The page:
Although carbon capture and storage (CCS) is one of the key technologies that governments hope will help ‘save the planet’ from global warming, it is still a nascent area with less than 1% of the venture capital identified during the 2013 to 2019 period. Unfortunately, it still remains expensive and complex, resulting in technologies often taking longer to develop, particularly at significant scale.

Sophisticated investors, with the required expertise and capital, can invest directly in specific deals. While returns in this space can be quite high, this also comes with high levels of risk - particularly with an exposure to a concentrated number of deals.

Investors who prefer a more diversified exposure and who can deploy larger amounts of capital often invest in private market funds.  There are quite a few climate change related private equity funds on offer, but it is evident that the focus on climate change is still burgeoning and the expectation is that the number of offerings will grow quite substantially over time.

While PwC’s analysis in Exhibit 3 is based on venture capital, the funds on offer to investors are across the private equity spectrum, from venture to buyout.  There seems to be a prevalence of funds, however, which are growth equity, where managers believe investors are only exposed to commercial risk and not to technological risk – maybe a lesson learnt from the Clean Tech boom and bust?

Many funds focus only on some of the specific climate change challenge areas in Exhibit 3, while others take a more diversified approach and invest across several. Some additional focus areas which have not been explicitly highlighted in the above discussion include the circular economy (e.g. recycling), green fuels (e.g. green hydrogen) and agtech (e.g. farm drones).  As with most private equity vehicles, the term of those funds are typically over 7 years.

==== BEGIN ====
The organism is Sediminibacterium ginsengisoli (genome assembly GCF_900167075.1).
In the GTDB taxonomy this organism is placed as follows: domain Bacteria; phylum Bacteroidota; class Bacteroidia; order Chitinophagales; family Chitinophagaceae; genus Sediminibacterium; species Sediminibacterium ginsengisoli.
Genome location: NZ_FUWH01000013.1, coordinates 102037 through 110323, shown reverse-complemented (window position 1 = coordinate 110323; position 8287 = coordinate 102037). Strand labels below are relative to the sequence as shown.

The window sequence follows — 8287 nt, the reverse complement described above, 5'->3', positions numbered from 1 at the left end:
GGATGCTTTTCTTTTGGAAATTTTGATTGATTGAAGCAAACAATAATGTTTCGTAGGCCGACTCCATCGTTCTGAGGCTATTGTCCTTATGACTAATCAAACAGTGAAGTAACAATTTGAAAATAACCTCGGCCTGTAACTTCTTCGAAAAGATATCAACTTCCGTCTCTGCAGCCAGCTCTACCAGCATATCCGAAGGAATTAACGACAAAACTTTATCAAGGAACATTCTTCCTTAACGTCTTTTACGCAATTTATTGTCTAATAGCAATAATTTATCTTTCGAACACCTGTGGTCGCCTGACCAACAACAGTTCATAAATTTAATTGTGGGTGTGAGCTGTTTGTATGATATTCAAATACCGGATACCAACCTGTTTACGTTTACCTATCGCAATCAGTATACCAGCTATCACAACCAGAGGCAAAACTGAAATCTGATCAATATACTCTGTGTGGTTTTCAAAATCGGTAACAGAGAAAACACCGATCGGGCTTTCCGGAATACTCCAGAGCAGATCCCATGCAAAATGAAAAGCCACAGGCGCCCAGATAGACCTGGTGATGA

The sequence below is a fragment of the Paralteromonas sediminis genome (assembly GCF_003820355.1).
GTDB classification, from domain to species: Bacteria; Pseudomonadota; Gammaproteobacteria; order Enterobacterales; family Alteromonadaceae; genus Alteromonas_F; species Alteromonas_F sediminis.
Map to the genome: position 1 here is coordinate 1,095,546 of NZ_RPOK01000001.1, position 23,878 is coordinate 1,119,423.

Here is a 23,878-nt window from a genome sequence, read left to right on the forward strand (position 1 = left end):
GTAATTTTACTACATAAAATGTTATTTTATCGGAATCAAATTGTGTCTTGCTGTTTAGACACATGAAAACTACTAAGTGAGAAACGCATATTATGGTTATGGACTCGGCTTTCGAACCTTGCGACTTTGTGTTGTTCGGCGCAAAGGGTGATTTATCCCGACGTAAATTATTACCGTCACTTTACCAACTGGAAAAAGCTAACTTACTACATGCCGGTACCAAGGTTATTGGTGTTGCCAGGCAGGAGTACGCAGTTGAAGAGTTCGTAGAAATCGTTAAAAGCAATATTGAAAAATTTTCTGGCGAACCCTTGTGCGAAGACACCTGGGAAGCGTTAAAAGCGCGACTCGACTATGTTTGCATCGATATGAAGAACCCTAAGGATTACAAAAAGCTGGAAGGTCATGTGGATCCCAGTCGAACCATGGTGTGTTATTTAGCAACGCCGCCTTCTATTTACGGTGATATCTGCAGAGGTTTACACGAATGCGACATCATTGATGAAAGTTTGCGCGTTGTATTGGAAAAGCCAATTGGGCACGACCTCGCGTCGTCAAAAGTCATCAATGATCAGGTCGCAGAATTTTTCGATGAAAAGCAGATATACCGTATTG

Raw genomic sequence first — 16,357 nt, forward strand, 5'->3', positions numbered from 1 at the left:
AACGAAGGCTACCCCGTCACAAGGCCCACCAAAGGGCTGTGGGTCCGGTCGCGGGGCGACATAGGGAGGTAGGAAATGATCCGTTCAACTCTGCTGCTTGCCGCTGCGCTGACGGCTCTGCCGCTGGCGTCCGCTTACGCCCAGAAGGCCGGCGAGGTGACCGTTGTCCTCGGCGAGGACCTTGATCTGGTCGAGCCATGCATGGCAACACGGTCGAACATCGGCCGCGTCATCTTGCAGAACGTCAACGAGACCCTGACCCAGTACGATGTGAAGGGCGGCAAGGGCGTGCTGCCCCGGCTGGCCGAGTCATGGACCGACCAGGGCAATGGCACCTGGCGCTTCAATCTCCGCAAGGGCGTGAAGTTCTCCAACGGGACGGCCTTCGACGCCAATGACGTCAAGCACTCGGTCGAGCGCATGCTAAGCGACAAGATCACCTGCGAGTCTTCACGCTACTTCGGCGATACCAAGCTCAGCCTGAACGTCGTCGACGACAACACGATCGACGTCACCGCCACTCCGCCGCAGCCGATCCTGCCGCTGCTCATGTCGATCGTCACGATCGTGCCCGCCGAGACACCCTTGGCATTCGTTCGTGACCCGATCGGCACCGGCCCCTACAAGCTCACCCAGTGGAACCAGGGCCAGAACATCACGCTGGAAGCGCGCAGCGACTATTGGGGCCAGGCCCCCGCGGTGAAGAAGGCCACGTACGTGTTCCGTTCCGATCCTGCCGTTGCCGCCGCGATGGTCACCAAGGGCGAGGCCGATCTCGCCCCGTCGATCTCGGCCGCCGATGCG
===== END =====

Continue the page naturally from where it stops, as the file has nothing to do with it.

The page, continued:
Given most of the funds focus on climate change solutions, the United Nations’ Sustainable Development Goals (SDGs) are often targeted.  Typically, they include good Health & Wellbeing, Affordable & Clean Energy, Industry Innovation & Infrastructure, and Climate Action.


The energy transition will require substantial investments in infrastructure, with renewable sources of energy at the epicentre, creating new classes of infrastructure. The modernisation of the electrical grid and investment in smart grid technologies is required to manage an increasingly electrified system powered by renewables.  Some foresee the conversion of gas pipe infrastructure to transport green hydrogen.  Storage of renewable energy is another key component, given the intermittency of the core renewable energy sources.  Significant investments in charging infrastructure are needed to support the vast rollout of EVs.  IRENA estimates that 1.1 billion EVs will be on the road by 2050, up from 8 million in 2019.  Of course, additional investments in renewables will also be required.

Exhibit 4: Energy transition – new classes of infrastructure
Source: Schroders

The United Nations Development Program also highlights the importance of “deploying both structural and non-structural risk mitigation strategies for the development of climate-resilient infrastructure.  Structural measures entail physical interventions aiming at reducing or avoiding the impact of a catastrophic event.” Other infrastructure investments which relate to climate change include waste management (e.g. recycling plants) and clean water (see ‘How to invest in water’ – ARP+ Insights).

BloombergNEF estimates “investment in energy supply and infrastructure amounts to between $92Tn and $173Tn over the next thirty years.  Annual investment will need to more than double to achieve this, rising from around $1.7Tn per year today, to somewhere between $3.1Tn and $5.8Tn per year on average over the next three decades.

Governments around the world are taking action, with for instance President Biden’s bipartisan infrastructure bill proposing $65Bn to “upgrade our power infrastructure, including by building thousands of miles of new, resilient transmission lines to facilitate the expansion of renewable energy, including through a new Grid Authority” (The White House).  There is a large number of other infrastructure proposals such as over $50Bn for water infrastructure and $7.5Bn for EV infrastructure.